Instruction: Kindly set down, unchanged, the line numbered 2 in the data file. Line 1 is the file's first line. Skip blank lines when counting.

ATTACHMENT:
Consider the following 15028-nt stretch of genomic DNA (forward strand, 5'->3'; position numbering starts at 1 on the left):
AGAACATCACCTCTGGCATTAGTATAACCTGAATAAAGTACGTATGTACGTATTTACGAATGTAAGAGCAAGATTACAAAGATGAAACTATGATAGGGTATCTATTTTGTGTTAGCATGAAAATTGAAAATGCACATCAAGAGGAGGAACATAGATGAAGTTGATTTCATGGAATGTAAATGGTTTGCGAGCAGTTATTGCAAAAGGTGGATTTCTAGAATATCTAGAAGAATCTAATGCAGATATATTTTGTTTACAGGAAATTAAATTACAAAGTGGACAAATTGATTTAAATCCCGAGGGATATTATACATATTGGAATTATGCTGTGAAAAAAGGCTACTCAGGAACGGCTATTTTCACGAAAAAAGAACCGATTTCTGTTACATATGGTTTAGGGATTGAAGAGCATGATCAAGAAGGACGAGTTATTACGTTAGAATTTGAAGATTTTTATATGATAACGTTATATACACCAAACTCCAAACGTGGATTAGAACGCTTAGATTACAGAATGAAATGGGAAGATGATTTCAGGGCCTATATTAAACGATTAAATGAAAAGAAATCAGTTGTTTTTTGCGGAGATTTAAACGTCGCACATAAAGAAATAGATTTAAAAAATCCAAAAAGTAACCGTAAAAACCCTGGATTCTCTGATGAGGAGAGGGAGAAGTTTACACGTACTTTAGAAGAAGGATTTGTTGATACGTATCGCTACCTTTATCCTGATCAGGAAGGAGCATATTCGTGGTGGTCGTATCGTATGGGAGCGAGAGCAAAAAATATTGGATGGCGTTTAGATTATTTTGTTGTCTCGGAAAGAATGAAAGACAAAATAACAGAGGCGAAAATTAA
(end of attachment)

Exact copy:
AGAACATCACCTCTGGCATTAGTATAACCTGAATAAAGTACGTATGTACGTATTTACGAATGTAAGAGCAAGATTACAAAGATGAAACTATGATAGGGTATCTATTTTGTGTTAGCATGAAAATTGAAAATGCACATCAAGAGGAGGAACATAGATGAAGTTGATTTCATGGAATGTAAATGGTTTGCGAGCAGTTATTGCAAAAGGTGGATTTCTAGAATATCTAGAAGAATCTAATGCAGATATATTTTGTTTACAGGAAATTAAATTACAAAGTGGACAAATTGATTTAAATCCCGAGGGATATTATACATATTGGAATTATGCTGTGAAAAAAGGCTACTCAGGAACGGCTATTTTCACGAAAAAAGAACCGATTTCTGTTACATATGGTTTAGGGATTGAAGAGCATGATCAAGAAGGACGAGTTATTACGTTAGAATTTGAAGATTTTTATATGATAACGTTATATACACCAAACTCCAAACGTGGATTAGAACGCTTAGATTACAGAATGAAATGGGAAGATGATTTCAGGGCCTATATTAAACGATTAAATGAAAAGAAATCAGTTGTTTTTTGCGGAGATTTAAACGTCGCACATAAAGAAATAGATTTAAAAAATCCAAAAAGTAACCGTAAAAACCCTGGATTCTCTGATGAGGAGAGGGAGAAGTTTACACGTACTTTAGAAGAAGGATTTGTTGATACGTATCGCTACCTTTATCCTGATCAGGAAGGAGCATATTCGTGGTGGTCGTATCGTATGGGAGCGAGAGCAAAAAATATTGGATGGCGTTTAGATTATTTTGTTGTCTCGGAAAGAATGAAAGACAAAATAACAGAGGCGAAAATTAA